Hand Drying is stylistically consonant in most respects with Katchor’s previous books, the most notable being the Julius Knipl series. Yet in Hand Drying we see Katchor grappling with nostalgia in a way he hasn’t before, a way that suggests he links a defense of nostalgia to his overall defense of the art book form. Though nostalgia is the umbrella under which all Katchor’s preoccupations fit, he has in the past avoided direct discussion of the concept; indeed, to name nostalgia as such would seem too sentimental or too direct, dispelling the powerful mystique the emotion exerts in these stories. In Katchor’s previous work, you couldn’t really be sure of his attitude toward change. His characters are typically rueful but resigned to it, and though you sense Katchor is sympathetic toward their anachronistic longings, he still makes them seem a little ridiculous.

Hand Drying, however, gives us clearer hints. The last comic, for example, starts out in typical fashion, playfully anatomizing the changes in the composition of television news broadcasts. In the span of a few panels the tone changes, and by the end the narrator is concluding that in current TV news, “constant visual activity seems to displace the need for coherent thought.” In the context of the book’s overall wistful neutrality, this is forthright and opinionated enough to be jarring. Or take “Window Dressing,” which isn’t subtle in its anger about the changes in the art of storefront window display, from a time when “window shopping became a pleasurable end in itself” to now, when “nothing is made to be more than it really is, and still the impulse to buy survives.”

What Hand Drying “really is,” according to Joseph Fuss and the window pragmatists, is a collection of environmentally damning paper and ink. Yet, as Katchor suggests here with unusual vehemence, we need artists willing to create an illusion, a window display worthy of genuine awe.

If you buy Hand Drying in America off Amazon, you’ll be offered a package deal with Chris Ware’s latest book, Building Stories. The coupling makes sense. They’re both literary comic artists intimately concerned with the urban experience. Both authors believe buildings have personalities. On a less superficial level, there are ideological similarities: both are self-reflexively nervous about the state of the art to which they’ve dedicated their lives.

“With the increasing electronic incorporeality of existence it’s reassuring—perhaps even necessary—to have something to hold onto,” reads the back of the box that contains Building Stories, echoing both the placement and the playfully didactic tone of Katchor’s “Fuss” episode. Nothing foregrounds the question of the printed book in the digital age more than a comic book divided into 14 parts and comprising several hardbound booklets, some accordion-fold pamphlets, a couple pseudo-newspapers and a game-board-style triptych, all housed in a 16.5 by 11.5-inch decorated box retailing at $50. Building Stories proudly announces itself as an artifact. You can’t read it without (physically) grappling with it, and without actively participating in its telling—in deciding, for example, which section to read first.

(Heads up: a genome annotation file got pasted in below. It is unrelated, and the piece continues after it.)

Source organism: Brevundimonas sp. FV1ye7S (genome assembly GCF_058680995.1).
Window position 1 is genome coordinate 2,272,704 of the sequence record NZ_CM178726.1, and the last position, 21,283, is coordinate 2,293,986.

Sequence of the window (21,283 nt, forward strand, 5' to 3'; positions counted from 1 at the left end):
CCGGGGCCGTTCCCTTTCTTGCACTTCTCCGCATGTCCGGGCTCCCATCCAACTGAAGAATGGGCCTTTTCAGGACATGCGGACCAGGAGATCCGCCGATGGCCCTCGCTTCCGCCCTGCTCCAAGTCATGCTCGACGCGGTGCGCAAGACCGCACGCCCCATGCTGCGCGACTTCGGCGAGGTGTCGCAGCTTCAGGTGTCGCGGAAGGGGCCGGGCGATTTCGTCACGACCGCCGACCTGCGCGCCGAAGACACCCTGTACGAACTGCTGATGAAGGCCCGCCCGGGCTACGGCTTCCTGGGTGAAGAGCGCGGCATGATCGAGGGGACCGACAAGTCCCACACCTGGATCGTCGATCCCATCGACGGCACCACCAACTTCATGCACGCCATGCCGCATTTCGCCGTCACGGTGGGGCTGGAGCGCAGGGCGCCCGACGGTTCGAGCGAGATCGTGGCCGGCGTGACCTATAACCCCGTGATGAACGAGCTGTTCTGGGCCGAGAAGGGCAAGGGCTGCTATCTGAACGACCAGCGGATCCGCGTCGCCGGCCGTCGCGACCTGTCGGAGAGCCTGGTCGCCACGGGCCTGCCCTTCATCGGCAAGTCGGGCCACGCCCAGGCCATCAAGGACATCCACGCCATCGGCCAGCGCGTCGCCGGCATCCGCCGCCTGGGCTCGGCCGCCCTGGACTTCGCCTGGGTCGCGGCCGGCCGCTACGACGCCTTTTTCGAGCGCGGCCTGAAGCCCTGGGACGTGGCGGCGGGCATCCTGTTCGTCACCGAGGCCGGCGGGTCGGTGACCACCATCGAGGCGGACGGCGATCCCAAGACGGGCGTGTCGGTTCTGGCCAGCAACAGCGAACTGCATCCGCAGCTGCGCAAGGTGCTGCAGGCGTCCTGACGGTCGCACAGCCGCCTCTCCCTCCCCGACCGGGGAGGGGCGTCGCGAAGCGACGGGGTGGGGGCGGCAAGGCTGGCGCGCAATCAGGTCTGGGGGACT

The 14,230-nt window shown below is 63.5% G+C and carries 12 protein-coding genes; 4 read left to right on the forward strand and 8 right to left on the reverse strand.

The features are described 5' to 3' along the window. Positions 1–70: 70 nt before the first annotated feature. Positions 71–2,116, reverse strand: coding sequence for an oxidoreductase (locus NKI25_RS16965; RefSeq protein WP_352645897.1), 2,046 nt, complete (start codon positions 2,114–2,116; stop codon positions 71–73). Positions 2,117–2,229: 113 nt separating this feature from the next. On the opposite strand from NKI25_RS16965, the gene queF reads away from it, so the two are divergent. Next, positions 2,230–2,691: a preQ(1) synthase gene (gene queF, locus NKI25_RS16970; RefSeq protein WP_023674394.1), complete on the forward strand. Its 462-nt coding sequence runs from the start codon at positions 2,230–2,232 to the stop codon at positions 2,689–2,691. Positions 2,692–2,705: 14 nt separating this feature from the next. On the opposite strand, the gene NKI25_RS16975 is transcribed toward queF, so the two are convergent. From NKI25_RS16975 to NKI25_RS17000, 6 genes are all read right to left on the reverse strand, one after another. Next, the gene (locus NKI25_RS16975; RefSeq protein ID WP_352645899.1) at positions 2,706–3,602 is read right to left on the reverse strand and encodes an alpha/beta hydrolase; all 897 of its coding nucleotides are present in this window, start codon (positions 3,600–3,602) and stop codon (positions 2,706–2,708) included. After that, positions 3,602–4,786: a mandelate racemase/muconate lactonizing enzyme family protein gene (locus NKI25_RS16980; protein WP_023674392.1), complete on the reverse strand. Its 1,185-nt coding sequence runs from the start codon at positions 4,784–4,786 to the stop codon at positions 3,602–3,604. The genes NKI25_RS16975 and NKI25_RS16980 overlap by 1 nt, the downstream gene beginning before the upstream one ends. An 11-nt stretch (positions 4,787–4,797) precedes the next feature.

Building Stories is more than merely an artifact, however. It has all the narrative complexity, nuanced characterization, and pathos that we expect from a fine literary novel. While Katchor styles himself an urban sociologist in the vein of Zola or Benjamin, Ware focuses on the domestic. Though the story takes place in Chicago and an adjoining suburb, we see very little of the city, aside from the occasional subway shot. Instead, Ware gives us an intimate view of the residents of one building, a century-old apartment complex. Most of the episodes revolve around a woman who goes from lonely mid-20s to married 30s in the course of the book. At the start of her story she’s a mediocre artist, a floral shop employee, unhappily single and an amputee; in other words, the perfect vessel for the desperate anomie Ware mined so successfully in 2003’s Jimmy Corrigan: The Smartest Kid on Earth. Other booklets deal with the unhappily partnered working-class neighbors a floor below, the life story of the building’s geriatric landlady, and the travails of Branford, a bee who gets stuck in the basement window screen.